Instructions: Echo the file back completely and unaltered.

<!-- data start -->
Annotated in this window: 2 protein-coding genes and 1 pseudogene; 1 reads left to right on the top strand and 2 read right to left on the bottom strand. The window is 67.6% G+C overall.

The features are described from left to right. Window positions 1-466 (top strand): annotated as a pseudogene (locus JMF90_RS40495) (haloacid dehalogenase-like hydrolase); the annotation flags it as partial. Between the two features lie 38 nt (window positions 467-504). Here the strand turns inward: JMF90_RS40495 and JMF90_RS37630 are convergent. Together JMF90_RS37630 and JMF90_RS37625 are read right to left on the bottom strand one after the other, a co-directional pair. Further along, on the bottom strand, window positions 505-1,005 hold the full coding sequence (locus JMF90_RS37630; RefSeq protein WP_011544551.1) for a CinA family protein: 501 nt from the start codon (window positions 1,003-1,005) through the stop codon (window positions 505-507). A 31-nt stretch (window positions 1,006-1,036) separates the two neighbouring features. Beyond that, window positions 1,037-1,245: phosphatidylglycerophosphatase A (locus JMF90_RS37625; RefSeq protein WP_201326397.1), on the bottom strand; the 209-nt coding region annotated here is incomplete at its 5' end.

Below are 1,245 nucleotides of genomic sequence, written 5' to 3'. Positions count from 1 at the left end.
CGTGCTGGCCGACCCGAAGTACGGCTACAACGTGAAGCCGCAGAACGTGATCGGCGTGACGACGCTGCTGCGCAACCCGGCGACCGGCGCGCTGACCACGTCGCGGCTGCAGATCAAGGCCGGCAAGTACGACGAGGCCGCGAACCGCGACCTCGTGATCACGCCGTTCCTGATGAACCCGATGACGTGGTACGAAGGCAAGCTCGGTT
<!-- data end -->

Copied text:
Annotated in this window: 2 protein-coding genes and 1 pseudogene; 1 reads left to right on the top strand and 2 read right to left on the bottom strand. The window is 67.6% G+C overall.

The features are described from left to right. Window positions 1-466 (top strand): annotated as a pseudogene (locus JMF90_RS40495) (haloacid dehalogenase-like hydrolase); the annotation flags it as partial. Between the two features lie 38 nt (window positions 467-504). Here the strand turns inward: JMF90_RS40495 and JMF90_RS37630 are convergent. Together JMF90_RS37630 and JMF90_RS37625 are read right to left on the bottom strand one after the other, a co-directional pair. Further along, on the bottom strand, window positions 505-1,005 hold the full coding sequence (locus JMF90_RS37630; RefSeq protein WP_011544551.1) for a CinA family protein: 501 nt from the start codon (window positions 1,003-1,005) through the stop codon (window positions 505-507). A 31-nt stretch (window positions 1,006-1,036) separates the two neighbouring features. Beyond that, window positions 1,037-1,245: phosphatidylglycerophosphatase A (locus JMF90_RS37625; RefSeq protein WP_201326397.1), on the bottom strand; the 209-nt coding region annotated here is incomplete at its 5' end.

Below are 1,245 nucleotides of genomic sequence, written 5' to 3'. Positions count from 1 at the left end.
CGTGCTGGCCGACCCGAAGTACGGCTACAACGTGAAGCCGCAGAACGTGATCGGCGTGACGACGCTGCTGCGCAACCCGGCGACCGGCGCGCTGACCACGTCGCGGCTGCAGATCAAGGCCGGCAAGTACGACGAGGCCGCGAACCGCGACCTCGTGATCACGCCGTTCCTGATGAACCCGATGACGTGGTACGAAGGCAAGCTCGGTT